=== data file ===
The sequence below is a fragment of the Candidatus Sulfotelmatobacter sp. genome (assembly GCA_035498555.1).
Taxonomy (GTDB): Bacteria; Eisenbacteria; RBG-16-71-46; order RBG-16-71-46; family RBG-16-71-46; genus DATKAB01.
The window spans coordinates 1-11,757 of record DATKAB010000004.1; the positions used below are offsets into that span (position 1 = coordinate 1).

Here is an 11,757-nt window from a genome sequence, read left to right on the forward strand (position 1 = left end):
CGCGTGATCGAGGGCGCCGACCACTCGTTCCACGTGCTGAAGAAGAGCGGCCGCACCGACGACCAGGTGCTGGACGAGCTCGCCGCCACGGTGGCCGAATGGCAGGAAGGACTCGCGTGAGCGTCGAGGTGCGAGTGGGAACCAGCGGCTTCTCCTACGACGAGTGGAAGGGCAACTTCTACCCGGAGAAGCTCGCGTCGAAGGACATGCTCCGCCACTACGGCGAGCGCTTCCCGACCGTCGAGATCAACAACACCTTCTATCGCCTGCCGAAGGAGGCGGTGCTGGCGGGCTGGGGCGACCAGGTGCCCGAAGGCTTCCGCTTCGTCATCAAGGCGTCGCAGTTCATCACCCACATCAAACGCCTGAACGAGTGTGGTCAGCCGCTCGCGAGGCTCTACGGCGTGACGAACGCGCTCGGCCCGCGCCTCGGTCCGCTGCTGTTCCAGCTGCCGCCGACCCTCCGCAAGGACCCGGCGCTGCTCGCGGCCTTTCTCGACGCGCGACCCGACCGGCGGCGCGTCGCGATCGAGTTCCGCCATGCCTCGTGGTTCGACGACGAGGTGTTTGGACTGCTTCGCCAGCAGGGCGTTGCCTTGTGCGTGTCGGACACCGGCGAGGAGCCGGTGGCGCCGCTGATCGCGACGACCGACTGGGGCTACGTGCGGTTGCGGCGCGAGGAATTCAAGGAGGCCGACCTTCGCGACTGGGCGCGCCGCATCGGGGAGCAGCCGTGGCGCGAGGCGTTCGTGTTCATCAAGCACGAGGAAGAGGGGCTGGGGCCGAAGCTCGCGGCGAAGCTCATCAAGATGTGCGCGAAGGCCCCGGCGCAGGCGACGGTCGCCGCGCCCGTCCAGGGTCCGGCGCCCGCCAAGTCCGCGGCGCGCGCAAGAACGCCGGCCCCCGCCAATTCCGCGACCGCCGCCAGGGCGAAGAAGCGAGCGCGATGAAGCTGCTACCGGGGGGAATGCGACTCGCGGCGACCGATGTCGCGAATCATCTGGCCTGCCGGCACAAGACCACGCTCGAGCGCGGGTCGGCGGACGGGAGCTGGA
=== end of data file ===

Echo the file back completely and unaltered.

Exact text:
The sequence below is a fragment of the Candidatus Sulfotelmatobacter sp. genome (assembly GCA_035498555.1).
Taxonomy (GTDB): Bacteria; Eisenbacteria; RBG-16-71-46; order RBG-16-71-46; family RBG-16-71-46; genus DATKAB01.
The window spans coordinates 1-11,757 of record DATKAB010000004.1; the positions used below are offsets into that span (position 1 = coordinate 1).

Here is an 11,757-nt window from a genome sequence, read left to right on the forward strand (position 1 = left end):
CGCGTGATCGAGGGCGCCGACCACTCGTTCCACGTGCTGAAGAAGAGCGGCCGCACCGACGACCAGGTGCTGGACGAGCTCGCCGCCACGGTGGCCGAATGGCAGGAAGGACTCGCGTGAGCGTCGAGGTGCGAGTGGGAACCAGCGGCTTCTCCTACGACGAGTGGAAGGGCAACTTCTACCCGGAGAAGCTCGCGTCGAAGGACATGCTCCGCCACTACGGCGAGCGCTTCCCGACCGTCGAGATCAACAACACCTTCTATCGCCTGCCGAAGGAGGCGGTGCTGGCGGGCTGGGGCGACCAGGTGCCCGAAGGCTTCCGCTTCGTCATCAAGGCGTCGCAGTTCATCACCCACATCAAACGCCTGAACGAGTGTGGTCAGCCGCTCGCGAGGCTCTACGGCGTGACGAACGCGCTCGGCCCGCGCCTCGGTCCGCTGCTGTTCCAGCTGCCGCCGACCCTCCGCAAGGACCCGGCGCTGCTCGCGGCCTTTCTCGACGCGCGACCCGACCGGCGGCGCGTCGCGATCGAGTTCCGCCATGCCTCGTGGTTCGACGACGAGGTGTTTGGACTGCTTCGCCAGCAGGGCGTTGCCTTGTGCGTGTCGGACACCGGCGAGGAGCCGGTGGCGCCGCTGATCGCGACGACCGACTGGGGCTACGTGCGGTTGCGGCGCGAGGAATTCAAGGAGGCCGACCTTCGCGACTGGGCGCGCCGCATCGGGGAGCAGCCGTGGCGCGAGGCGTTCGTGTTCATCAAGCACGAGGAAGAGGGGCTGGGGCCGAAGCTCGCGGCGAAGCTCATCAAGATGTGCGCGAAGGCCCCGGCGCAGGCGACGGTCGCCGCGCCCGTCCAGGGTCCGGCGCCCGCCAAGTCCGCGGCGCGCGCAAGAACGCCGGCCCCCGCCAATTCCGCGACCGCCGCCAGGGCGAAGAAGCGAGCGCGATGAAGCTGCTACCGGGGGGAATGCGACTCGCGGCGACCGATGTCGCGAATCATCTGGCCTGCCGGCACAAGACCACGCTCGAGCGCGGGTCGGCGGACGGGAGCTGGA